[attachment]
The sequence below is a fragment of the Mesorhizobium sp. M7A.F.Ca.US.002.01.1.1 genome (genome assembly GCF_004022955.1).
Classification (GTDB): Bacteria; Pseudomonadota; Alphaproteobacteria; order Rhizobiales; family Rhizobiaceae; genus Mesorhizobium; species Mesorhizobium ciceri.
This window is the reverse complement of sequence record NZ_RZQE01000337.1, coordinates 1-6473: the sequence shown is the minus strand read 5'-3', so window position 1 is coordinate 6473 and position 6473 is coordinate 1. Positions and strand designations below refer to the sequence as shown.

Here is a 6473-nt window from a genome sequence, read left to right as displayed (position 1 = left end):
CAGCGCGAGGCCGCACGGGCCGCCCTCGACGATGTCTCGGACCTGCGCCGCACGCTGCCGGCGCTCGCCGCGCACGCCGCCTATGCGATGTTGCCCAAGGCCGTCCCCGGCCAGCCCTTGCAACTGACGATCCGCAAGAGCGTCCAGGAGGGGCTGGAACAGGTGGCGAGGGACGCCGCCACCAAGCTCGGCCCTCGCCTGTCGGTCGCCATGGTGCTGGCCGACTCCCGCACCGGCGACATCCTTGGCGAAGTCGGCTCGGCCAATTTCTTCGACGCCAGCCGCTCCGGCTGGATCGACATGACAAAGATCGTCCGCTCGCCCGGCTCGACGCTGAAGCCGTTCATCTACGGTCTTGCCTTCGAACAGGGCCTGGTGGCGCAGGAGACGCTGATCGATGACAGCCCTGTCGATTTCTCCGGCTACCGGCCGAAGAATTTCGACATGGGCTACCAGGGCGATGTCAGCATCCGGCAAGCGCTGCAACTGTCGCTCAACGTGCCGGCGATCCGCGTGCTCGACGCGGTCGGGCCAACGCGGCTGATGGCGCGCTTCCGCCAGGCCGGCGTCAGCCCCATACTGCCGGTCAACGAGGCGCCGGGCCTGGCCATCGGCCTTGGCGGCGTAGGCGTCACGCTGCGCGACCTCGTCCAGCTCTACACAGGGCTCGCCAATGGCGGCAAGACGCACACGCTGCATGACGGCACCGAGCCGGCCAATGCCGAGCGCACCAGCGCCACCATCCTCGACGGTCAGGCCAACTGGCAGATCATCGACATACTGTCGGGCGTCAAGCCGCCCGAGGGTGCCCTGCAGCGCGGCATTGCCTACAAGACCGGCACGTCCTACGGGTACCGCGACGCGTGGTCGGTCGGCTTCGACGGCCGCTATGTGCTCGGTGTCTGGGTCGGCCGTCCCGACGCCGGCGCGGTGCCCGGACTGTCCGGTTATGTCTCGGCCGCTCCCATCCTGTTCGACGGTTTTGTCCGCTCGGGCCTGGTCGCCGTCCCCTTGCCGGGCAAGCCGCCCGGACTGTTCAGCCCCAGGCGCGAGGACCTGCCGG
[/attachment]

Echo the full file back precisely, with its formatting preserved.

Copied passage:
The sequence below is a fragment of the Mesorhizobium sp. M7A.F.Ca.US.002.01.1.1 genome (genome assembly GCF_004022955.1).
Classification (GTDB): Bacteria; Pseudomonadota; Alphaproteobacteria; order Rhizobiales; family Rhizobiaceae; genus Mesorhizobium; species Mesorhizobium ciceri.
This window is the reverse complement of sequence record NZ_RZQE01000337.1, coordinates 1-6473: the sequence shown is the minus strand read 5'-3', so window position 1 is coordinate 6473 and position 6473 is coordinate 1. Positions and strand designations below refer to the sequence as shown.

Here is a 6473-nt window from a genome sequence, read left to right as displayed (position 1 = left end):
CAGCGCGAGGCCGCACGGGCCGCCCTCGACGATGTCTCGGACCTGCGCCGCACGCTGCCGGCGCTCGCCGCGCACGCCGCCTATGCGATGTTGCCCAAGGCCGTCCCCGGCCAGCCCTTGCAACTGACGATCCGCAAGAGCGTCCAGGAGGGGCTGGAACAGGTGGCGAGGGACGCCGCCACCAAGCTCGGCCCTCGCCTGTCGGTCGCCATGGTGCTGGCCGACTCCCGCACCGGCGACATCCTTGGCGAAGTCGGCTCGGCCAATTTCTTCGACGCCAGCCGCTCCGGCTGGATCGACATGACAAAGATCGTCCGCTCGCCCGGCTCGACGCTGAAGCCGTTCATCTACGGTCTTGCCTTCGAACAGGGCCTGGTGGCGCAGGAGACGCTGATCGATGACAGCCCTGTCGATTTCTCCGGCTACCGGCCGAAGAATTTCGACATGGGCTACCAGGGCGATGTCAGCATCCGGCAAGCGCTGCAACTGTCGCTCAACGTGCCGGCGATCCGCGTGCTCGACGCGGTCGGGCCAACGCGGCTGATGGCGCGCTTCCGCCAGGCCGGCGTCAGCCCCATACTGCCGGTCAACGAGGCGCCGGGCCTGGCCATCGGCCTTGGCGGCGTAGGCGTCACGCTGCGCGACCTCGTCCAGCTCTACACAGGGCTCGCCAATGGCGGCAAGACGCACACGCTGCATGACGGCACCGAGCCGGCCAATGCCGAGCGCACCAGCGCCACCATCCTCGACGGTCAGGCCAACTGGCAGATCATCGACATACTGTCGGGCGTCAAGCCGCCCGAGGGTGCCCTGCAGCGCGGCATTGCCTACAAGACCGGCACGTCCTACGGGTACCGCGACGCGTGGTCGGTCGGCTTCGACGGCCGCTATGTGCTCGGTGTCTGGGTCGGCCGTCCCGACGCCGGCGCGGTGCCCGGACTGTCCGGTTATGTCTCGGCCGCTCCCATCCTGTTCGACGGTTTTGTCCGCTCGGGCCTGGTCGCCGTCCCCTTGCCGGGCAAGCCGCCCGGACTGTTCAGCCCCAGGCGCGAGGACCTGCCGG